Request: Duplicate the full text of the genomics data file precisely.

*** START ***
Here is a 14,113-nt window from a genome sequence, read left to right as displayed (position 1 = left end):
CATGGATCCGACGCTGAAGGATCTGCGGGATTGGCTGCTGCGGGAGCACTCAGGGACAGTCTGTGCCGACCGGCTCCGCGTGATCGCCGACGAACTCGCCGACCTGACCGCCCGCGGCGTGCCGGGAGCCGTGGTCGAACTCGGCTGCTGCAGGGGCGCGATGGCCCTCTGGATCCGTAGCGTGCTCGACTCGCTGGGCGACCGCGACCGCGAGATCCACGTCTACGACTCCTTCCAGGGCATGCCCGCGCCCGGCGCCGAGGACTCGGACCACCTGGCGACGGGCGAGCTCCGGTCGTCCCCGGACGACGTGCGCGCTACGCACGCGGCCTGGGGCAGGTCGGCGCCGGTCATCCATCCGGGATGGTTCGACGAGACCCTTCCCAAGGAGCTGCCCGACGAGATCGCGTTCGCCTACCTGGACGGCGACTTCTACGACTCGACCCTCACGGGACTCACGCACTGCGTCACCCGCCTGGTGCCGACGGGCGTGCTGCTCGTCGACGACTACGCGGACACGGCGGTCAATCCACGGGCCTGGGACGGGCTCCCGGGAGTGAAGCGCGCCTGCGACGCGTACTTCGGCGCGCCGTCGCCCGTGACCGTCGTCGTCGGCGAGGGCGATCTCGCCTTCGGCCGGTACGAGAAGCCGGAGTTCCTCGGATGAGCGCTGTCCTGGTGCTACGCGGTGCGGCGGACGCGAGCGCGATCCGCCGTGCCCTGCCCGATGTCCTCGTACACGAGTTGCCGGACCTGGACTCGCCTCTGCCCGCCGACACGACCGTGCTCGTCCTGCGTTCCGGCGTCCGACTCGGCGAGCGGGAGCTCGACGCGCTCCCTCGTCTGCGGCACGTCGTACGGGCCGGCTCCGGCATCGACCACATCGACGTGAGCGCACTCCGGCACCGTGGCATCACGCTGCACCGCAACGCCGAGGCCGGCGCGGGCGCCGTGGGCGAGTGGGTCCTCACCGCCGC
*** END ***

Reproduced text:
Here is a 14,113-nt window from a genome sequence, read left to right as displayed (position 1 = left end):
CATGGATCCGACGCTGAAGGATCTGCGGGATTGGCTGCTGCGGGAGCACTCAGGGACAGTCTGTGCCGACCGGCTCCGCGTGATCGCCGACGAACTCGCCGACCTGACCGCCCGCGGCGTGCCGGGAGCCGTGGTCGAACTCGGCTGCTGCAGGGGCGCGATGGCCCTCTGGATCCGTAGCGTGCTCGACTCGCTGGGCGACCGCGACCGCGAGATCCACGTCTACGACTCCTTCCAGGGCATGCCCGCGCCCGGCGCCGAGGACTCGGACCACCTGGCGACGGGCGAGCTCCGGTCGTCCCCGGACGACGTGCGCGCTACGCACGCGGCCTGGGGCAGGTCGGCGCCGGTCATCCATCCGGGATGGTTCGACGAGACCCTTCCCAAGGAGCTGCCCGACGAGATCGCGTTCGCCTACCTGGACGGCGACTTCTACGACTCGACCCTCACGGGACTCACGCACTGCGTCACCCGCCTGGTGCCGACGGGCGTGCTGCTCGTCGACGACTACGCGGACACGGCGGTCAATCCACGGGCCTGGGACGGGCTCCCGGGAGTGAAGCGCGCCTGCGACGCGTACTTCGGCGCGCCGTCGCCCGTGACCGTCGTCGTCGGCGAGGGCGATCTCGCCTTCGGCCGGTACGAGAAGCCGGAGTTCCTCGGATGAGCGCTGTCCTGGTGCTACGCGGTGCGGCGGACGCGAGCGCGATCCGCCGTGCCCTGCCCGATGTCCTCGTACACGAGTTGCCGGACCTGGACTCGCCTCTGCCCGCCGACACGACCGTGCTCGTCCTGCGTTCCGGCGTCCGACTCGGCGAGCGGGAGCTCGACGCGCTCCCTCGTCTGCGGCACGTCGTACGGGCCGGCTCCGGCATCGACCACATCGACGTGAGCGCACTCCGGCACCGTGGCATCACGCTGCACCGCAACGCCGAGGCCGGCGCGGGCGCCGTGGGCGAGTGGGTCCTCACCGCCGC